1. This is an application by respondents 1 to 5 in S. A. 2014 of 1927 for directing the appellant, defendant 1, to deliver to the petitioners the produce and straw taken by him during the harvest in October 1927 from the items allotted and delivered to the petitioners in the case and. to pass such orders as the Court may deem fit. The appellant in the second appeal, who is the respondent herein, applied for stay of further proceedings in O.S. 65 of 1922 on the file of the Subordinate Judge's Court, Tinnevelly, and got an interim stay order on 3rd October 1927. The allegation of the petitioners herein is that, taking advantage of that interim stay order, he went and harvested the crops on the nanja lands set out in detail in the affidavit of Devaraja Ayyar by intimidating the petitioners and by representing that he had a stay order with reference to the items in question. These items were delivered to the petitioners so far back as 10th January 1927, in execution of a decree for partition. The preliminary decree was passed on 18th December 1925 and the final decree on 31st March 1926, and the Subordinate Judge directed that delivery of the item should be made by 18th January 1927. The report of the amin, which is filed herein, shows that delivery was effected on 10th January 1927 by marking the plots delivered by driving pegs and stones in the ground and by making clear that what was delivered was according to the final decree in the suit. An application was made by the respondent herein to the District Court for stay of delivery, and that was rejected on 27th January 1927. There was some dispute about the harvesting of crops on the land in January. The petitioners claimed to have taken delivery of the crops as well and the respondent contended that only the lands were delivered and not the crops. There were some criminal proceedings and the Magistrate held that the delivery warrant did not support the contention of the petitioners that the crops were delivered to them and he allowed the respondent's tenants to harvest the crops. There seems to have been some trouble at the time of raising the kar harvest in May or June 1927. The petitioners having got possession, they let the land to their tenants and through their tenants raised the kar crop. The respondent applied for stay of proceedings when, as a matter of fact, possession had been delivered of the Tenkasi lands. The statement of the respondent herein in para. 12 of his affidavit:
In pursuance of the decree of the lower Court the respondents herein are taking out execution proceedings and putting me to unnecessary trouble, hardship and loss and trying to oust me from my dwelling-house and lands mainly at the instigation of a widow, etc.,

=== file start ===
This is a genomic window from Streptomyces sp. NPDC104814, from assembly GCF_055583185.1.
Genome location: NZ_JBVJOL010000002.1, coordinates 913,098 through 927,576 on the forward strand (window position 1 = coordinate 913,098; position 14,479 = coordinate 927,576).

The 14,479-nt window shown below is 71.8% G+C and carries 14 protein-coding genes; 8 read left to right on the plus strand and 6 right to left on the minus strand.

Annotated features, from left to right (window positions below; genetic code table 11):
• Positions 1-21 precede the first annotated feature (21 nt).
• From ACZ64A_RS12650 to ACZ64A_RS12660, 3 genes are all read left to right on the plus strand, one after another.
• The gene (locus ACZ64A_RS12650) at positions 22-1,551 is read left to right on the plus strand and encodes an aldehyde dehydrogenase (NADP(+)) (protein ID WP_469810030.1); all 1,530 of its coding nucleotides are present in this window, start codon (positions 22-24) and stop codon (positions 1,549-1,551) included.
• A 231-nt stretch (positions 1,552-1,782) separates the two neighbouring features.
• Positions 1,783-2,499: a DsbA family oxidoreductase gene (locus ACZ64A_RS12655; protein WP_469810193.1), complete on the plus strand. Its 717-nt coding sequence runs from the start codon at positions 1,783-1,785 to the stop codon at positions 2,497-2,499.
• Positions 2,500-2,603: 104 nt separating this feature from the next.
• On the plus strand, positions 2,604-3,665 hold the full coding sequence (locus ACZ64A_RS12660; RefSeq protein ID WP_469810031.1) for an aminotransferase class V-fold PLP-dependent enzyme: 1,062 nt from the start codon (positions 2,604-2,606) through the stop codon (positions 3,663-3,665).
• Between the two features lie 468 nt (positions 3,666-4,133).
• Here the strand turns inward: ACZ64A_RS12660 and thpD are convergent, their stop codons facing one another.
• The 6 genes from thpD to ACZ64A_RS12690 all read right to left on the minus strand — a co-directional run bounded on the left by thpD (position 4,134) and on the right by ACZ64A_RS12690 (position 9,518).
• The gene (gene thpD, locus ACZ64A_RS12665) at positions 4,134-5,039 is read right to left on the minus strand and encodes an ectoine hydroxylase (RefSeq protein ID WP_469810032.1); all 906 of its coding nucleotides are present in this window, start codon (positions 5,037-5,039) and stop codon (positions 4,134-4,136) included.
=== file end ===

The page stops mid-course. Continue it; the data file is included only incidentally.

cannot be true so far as the Tenkasi lands are concerned. All that the petitioners did was to ask for symbolic delivery of the lands in Elanji which were subject to a usufructuary mortgage. Taking advantage of this the respondent made this disingenuous statement and thereby got an interim stay order from this Court, and on the strength of that order' intimidated the petitioners and harvested crops which were according to them raised by their tenants.
2. Mr. Patanjali Sastri, who appears for the respondent, contends that there was a dispute about possession, that he and his tenants harvested the crops and that he has got the landlord's share of the crops. I fail to see how the respondent could be entitled to the landlord's share of the crops raised on lands which were admittedly given possession of to the petitioners. What is urged by Mr. Patanjali Sastri is that no ridges were put up and that he was not aware of the delivery and that, therefore, his client was justified in ignoring the delivery and claiming to be in possession of the items delivered. I am at a loss to understand this argument. The plots were marked by pegs being driven into the ground and by planting stones. That being so no amount of ingenuity will justify the action of the respondent in claiming to be in possession of the land which was delivered to the petitioners and in harvesting the crops on it. The question is what order should this Court pass. I am satisfied that the respondent, by misleading the Court and by getting an order on the strength of misrepresentation, went to his place and flourished the order in the face of the petitioners and harvested the crops which legitimately belonged to the petitioners. I think that this Court has got power under Section 151, Civil P.C., when its process has been abused by a party, to direct that party to make good the loss which it has caused by such abuse or to restore to the other side the benefit which it has obtained by getting an order by misleading the Court. I think that the proper order in this case would be to make the respondent pay into the Court the value of the landlord's share which he got from the tenants. As this amount is not agreed to between the parties, I direct the Subordinate Judge of Tinnevelly to ascertain within two months the amount of the paddy that was actually harvested, and determine the amount of the landlord's share and its market value at the harvest. The amount so determined will be paid by the respondent into Court within one week of the determination, to await the orders of this Court. On failure to deposit the amount within that time the second appeal will be posted for dismissal and the Court will consider what further steps should be taken against the respondent to repair the loss which he has caused to the other side and for obtaining an order from this Court by means of a false affidavit. Both sides will be entitled to adduce evidence. The Subordinate Judge will report whether the amount has been deposited into Court after ascertainment as above.